Desert Fishes Council, Death Valley, CA, November 2000.

Identifying areas of conservation priority for native fishes in the Gila River Basin using GIS.

P.J. Unmack & W.L. Minckley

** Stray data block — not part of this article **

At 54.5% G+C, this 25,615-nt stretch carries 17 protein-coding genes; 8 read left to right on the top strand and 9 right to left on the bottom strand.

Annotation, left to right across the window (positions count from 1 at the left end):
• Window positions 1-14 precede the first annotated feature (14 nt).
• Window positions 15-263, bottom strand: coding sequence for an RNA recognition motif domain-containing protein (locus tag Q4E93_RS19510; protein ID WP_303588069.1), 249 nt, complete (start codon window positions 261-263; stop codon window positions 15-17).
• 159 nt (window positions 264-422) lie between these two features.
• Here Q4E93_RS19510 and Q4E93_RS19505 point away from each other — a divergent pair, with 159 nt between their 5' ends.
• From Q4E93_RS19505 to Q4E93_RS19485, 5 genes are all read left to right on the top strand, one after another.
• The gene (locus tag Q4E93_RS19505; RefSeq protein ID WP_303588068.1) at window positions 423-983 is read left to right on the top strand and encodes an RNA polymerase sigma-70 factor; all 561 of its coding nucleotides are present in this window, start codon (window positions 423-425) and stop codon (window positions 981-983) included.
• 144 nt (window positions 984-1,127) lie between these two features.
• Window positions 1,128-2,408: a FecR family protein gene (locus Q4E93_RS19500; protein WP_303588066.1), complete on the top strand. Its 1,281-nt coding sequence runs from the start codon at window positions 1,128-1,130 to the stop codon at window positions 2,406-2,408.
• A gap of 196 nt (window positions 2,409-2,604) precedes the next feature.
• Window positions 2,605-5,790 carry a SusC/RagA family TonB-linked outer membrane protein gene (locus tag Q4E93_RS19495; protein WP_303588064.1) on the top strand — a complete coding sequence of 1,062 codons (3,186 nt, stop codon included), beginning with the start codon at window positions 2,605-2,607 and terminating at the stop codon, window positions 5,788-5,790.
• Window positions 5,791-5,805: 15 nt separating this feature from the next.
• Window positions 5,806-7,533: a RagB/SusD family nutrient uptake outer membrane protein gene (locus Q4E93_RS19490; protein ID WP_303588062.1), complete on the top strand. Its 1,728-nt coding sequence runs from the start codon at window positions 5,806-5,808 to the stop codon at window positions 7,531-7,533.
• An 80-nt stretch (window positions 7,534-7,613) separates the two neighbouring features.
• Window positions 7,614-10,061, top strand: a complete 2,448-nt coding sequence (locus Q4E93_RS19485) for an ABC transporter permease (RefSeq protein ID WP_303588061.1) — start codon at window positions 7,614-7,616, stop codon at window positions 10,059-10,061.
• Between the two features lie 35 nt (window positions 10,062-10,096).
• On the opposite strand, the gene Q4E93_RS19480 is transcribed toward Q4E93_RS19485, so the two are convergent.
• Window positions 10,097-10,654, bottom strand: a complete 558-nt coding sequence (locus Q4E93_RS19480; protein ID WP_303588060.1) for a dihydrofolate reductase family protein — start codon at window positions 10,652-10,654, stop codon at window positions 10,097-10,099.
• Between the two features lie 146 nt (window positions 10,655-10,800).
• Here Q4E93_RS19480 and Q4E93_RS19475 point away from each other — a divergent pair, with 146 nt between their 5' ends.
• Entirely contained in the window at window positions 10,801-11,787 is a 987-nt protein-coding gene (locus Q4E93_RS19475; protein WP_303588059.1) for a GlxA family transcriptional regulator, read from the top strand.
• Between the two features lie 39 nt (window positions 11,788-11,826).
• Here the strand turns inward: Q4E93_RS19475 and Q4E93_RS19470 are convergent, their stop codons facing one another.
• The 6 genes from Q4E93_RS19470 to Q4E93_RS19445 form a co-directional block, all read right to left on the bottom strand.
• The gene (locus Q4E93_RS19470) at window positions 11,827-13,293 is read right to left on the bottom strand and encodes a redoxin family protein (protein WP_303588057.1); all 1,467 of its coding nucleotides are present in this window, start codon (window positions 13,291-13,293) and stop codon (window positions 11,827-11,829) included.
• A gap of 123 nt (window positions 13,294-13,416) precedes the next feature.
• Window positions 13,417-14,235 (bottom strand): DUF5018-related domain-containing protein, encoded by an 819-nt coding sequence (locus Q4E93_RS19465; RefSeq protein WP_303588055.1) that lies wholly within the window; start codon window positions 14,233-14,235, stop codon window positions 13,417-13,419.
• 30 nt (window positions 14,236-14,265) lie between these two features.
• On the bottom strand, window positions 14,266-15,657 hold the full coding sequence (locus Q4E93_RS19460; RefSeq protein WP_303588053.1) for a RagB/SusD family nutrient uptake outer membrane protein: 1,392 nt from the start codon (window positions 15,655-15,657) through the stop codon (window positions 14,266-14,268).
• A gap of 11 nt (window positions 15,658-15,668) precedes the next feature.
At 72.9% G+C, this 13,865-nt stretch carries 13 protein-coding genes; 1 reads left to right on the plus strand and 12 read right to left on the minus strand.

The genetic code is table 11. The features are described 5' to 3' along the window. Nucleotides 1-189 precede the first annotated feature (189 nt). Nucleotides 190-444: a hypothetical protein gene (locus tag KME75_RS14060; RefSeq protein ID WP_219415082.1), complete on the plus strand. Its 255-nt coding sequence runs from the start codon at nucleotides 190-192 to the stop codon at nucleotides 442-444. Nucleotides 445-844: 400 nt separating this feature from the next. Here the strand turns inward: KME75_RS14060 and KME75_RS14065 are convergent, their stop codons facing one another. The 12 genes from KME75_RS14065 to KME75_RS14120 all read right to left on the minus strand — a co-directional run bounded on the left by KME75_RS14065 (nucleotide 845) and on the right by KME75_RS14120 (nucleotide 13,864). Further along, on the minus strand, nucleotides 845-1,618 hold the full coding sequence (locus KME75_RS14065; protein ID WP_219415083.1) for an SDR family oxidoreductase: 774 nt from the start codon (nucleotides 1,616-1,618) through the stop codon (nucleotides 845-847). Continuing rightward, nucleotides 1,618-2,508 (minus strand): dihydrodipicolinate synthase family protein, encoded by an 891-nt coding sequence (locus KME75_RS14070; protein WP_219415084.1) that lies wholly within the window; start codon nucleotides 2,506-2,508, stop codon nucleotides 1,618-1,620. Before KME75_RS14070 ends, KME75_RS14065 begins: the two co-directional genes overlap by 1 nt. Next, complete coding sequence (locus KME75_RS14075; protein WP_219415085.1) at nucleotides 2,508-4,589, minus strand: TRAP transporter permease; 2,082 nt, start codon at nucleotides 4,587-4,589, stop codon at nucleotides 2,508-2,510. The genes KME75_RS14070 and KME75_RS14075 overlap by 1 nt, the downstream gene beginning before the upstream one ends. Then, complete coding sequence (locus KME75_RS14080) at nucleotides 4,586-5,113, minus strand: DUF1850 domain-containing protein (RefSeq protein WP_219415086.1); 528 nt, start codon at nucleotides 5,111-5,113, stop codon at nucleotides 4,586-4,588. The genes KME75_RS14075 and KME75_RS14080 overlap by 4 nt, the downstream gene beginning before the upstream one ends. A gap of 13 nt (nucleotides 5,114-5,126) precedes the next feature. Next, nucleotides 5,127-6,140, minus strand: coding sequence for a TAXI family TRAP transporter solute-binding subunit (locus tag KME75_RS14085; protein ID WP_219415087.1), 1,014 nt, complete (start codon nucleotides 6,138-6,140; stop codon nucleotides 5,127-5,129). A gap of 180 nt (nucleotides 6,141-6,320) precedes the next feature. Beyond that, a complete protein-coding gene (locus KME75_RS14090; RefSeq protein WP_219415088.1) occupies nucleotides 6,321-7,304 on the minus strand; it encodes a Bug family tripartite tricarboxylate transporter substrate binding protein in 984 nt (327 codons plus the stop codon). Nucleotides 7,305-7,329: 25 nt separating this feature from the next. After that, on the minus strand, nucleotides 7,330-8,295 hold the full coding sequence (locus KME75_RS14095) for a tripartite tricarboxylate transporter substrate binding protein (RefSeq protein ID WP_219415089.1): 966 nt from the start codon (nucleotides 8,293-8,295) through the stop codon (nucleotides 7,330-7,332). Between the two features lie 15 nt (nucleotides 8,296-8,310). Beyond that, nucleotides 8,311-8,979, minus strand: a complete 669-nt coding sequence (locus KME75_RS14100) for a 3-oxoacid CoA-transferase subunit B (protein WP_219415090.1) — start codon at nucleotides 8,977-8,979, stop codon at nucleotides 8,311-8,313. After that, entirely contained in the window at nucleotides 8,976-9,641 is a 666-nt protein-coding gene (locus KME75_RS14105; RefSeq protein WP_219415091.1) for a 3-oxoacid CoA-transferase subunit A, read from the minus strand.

The southwestern United States provides a stark example of a depauperate and unique native fish fauna decimated by environmental depredation, introduced non-native species, and other factors. The fauna has declined to the point where most species are biologically imperiled. Due to the restricted availability of surface water and concern for the continued existence of the fauna, the region has been intensively sampled and substantial records exist from which to build a comprehensive database of fish occurrences. As reported at last year’s meeting, individual records for the Gila River Basin have been compiled from museum records, primary, and "gray" literature. Data were geographically referenced using GIS. Several components were incorporated into determining conservation priorities: present day richness for native species, threatened and endangered species richness, percentage and absolute decline in native fishes, non-native species richness, etc. Our results consisted of a table containing many factors (as outlined above) summarized by watersheds and stream reaches. These data were best suited for graphical display. There are many ways conservation priorities can be determined; we incorporated two factors, the ratio of threatened species richness to total species richness, and intactness (whether any species had been lost or not). These were divided into seven categories, with the number of watersheds for each shown in parentheses: no fish records (117), not intact and no threatened species (88), intact and no threatened species (25), not intact and 15-35% threatened species (15), intact and 15-35% threatened species (17), not intact and >40% threatened species (11), and intact and >40% threatened species (6). Results and data from our analyses are available on the Internet at Several problems arose. For example, how should a stream that once had seven native species but now has only four natives and many introduced species rank relative to one that has only ever had two native fishes and today has no exotics? Distribution of early collection records was biased by access limitations rather than covering representative areas. In recent years, few voucher specimens have been retained, and specimens of introduced species were rarely kept, so that now most recent records tend to be in "gray" literature which cannot be confirmed, checked for misidentifications, or re-examined when taxonomic changes occur. Another problem is the lack of negative data, it is not possible to know if species weren't collected because they were not present, or if they were not adequately sampled. GIS provided an excellent means by which this type of data can be analyzed. Assimilation of data into a GIS allows ease of display and high query capability. More importantly, GIS allows spatial analysis of relations among biotic and abiotic factors, including fish occurrence relative to permanency of water, geologic structure, stream gradients, altitude, land use, species associations, etc.